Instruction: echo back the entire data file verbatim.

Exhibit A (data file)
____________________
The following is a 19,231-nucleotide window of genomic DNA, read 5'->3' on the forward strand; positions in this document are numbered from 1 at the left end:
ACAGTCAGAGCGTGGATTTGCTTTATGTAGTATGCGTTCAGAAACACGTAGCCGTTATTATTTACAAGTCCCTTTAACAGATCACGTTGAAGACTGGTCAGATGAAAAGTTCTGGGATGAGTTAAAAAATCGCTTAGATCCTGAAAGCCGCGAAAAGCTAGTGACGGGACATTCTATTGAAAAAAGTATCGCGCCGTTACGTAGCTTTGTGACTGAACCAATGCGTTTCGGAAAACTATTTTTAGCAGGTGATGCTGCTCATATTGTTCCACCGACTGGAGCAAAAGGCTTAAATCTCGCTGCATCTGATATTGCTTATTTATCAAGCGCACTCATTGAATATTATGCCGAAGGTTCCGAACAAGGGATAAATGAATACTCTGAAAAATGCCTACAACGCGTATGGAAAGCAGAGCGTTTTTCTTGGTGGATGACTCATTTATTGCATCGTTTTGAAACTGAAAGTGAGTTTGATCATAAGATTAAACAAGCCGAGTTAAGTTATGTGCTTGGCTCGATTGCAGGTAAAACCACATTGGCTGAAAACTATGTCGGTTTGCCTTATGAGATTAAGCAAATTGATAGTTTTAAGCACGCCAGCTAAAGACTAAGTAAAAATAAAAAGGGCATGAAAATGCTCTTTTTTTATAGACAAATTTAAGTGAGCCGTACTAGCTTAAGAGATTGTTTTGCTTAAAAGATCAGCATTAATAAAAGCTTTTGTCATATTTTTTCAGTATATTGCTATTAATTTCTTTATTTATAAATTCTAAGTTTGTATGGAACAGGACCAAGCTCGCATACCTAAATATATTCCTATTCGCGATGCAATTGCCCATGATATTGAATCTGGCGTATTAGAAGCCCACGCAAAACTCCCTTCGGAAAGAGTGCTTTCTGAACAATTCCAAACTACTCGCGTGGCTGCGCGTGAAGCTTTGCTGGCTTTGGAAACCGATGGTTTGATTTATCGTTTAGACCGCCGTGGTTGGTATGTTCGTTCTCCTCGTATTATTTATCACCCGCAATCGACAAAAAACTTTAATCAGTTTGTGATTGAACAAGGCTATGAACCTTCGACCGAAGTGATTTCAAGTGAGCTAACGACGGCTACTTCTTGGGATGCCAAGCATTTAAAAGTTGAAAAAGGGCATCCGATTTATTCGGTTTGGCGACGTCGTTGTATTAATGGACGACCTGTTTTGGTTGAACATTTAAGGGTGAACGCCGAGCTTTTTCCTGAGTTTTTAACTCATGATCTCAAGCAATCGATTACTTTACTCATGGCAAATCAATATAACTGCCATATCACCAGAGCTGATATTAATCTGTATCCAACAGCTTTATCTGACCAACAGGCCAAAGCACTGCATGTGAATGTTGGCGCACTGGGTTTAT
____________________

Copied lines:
The following is a 19,231-nucleotide window of genomic DNA, read 5'->3' on the forward strand; positions in this document are numbered from 1 at the left end:
ACAGTCAGAGCGTGGATTTGCTTTATGTAGTATGCGTTCAGAAACACGTAGCCGTTATTATTTACAAGTCCCTTTAACAGATCACGTTGAAGACTGGTCAGATGAAAAGTTCTGGGATGAGTTAAAAAATCGCTTAGATCCTGAAAGCCGCGAAAAGCTAGTGACGGGACATTCTATTGAAAAAAGTATCGCGCCGTTACGTAGCTTTGTGACTGAACCAATGCGTTTCGGAAAACTATTTTTAGCAGGTGATGCTGCTCATATTGTTCCACCGACTGGAGCAAAAGGCTTAAATCTCGCTGCATCTGATATTGCTTATTTATCAAGCGCACTCATTGAATATTATGCCGAAGGTTCCGAACAAGGGATAAATGAATACTCTGAAAAATGCCTACAACGCGTATGGAAAGCAGAGCGTTTTTCTTGGTGGATGACTCATTTATTGCATCGTTTTGAAACTGAAAGTGAGTTTGATCATAAGATTAAACAAGCCGAGTTAAGTTATGTGCTTGGCTCGATTGCAGGTAAAACCACATTGGCTGAAAACTATGTCGGTTTGCCTTATGAGATTAAGCAAATTGATAGTTTTAAGCACGCCAGCTAAAGACTAAGTAAAAATAAAAAGGGCATGAAAATGCTCTTTTTTTATAGACAAATTTAAGTGAGCCGTACTAGCTTAAGAGATTGTTTTGCTTAAAAGATCAGCATTAATAAAAGCTTTTGTCATATTTTTTCAGTATATTGCTATTAATTTCTTTATTTATAAATTCTAAGTTTGTATGGAACAGGACCAAGCTCGCATACCTAAATATATTCCTATTCGCGATGCAATTGCCCATGATATTGAATCTGGCGTATTAGAAGCCCACGCAAAACTCCCTTCGGAAAGAGTGCTTTCTGAACAATTCCAAACTACTCGCGTGGCTGCGCGTGAAGCTTTGCTGGCTTTGGAAACCGATGGTTTGATTTATCGTTTAGACCGCCGTGGTTGGTATGTTCGTTCTCCTCGTATTATTTATCACCCGCAATCGACAAAAAACTTTAATCAGTTTGTGATTGAACAAGGCTATGAACCTTCGACCGAAGTGATTTCAAGTGAGCTAACGACGGCTACTTCTTGGGATGCCAAGCATTTAAAAGTTGAAAAAGGGCATCCGATTTATTCGGTTTGGCGACGTCGTTGTATTAATGGACGACCTGTTTTGGTTGAACATTTAAGGGTGAACGCCGAGCTTTTTCCTGAGTTTTTAACTCATGATCTCAAGCAATCGATTACTTTACTCATGGCAAATCAATATAACTGCCATATCACCAGAGCTGATATTAATCTGTATCCAACAGCTTTATCTGACCAACAGGCCAAAGCACTGCATGTGAATGTTGGCGCACTGGGTTTAT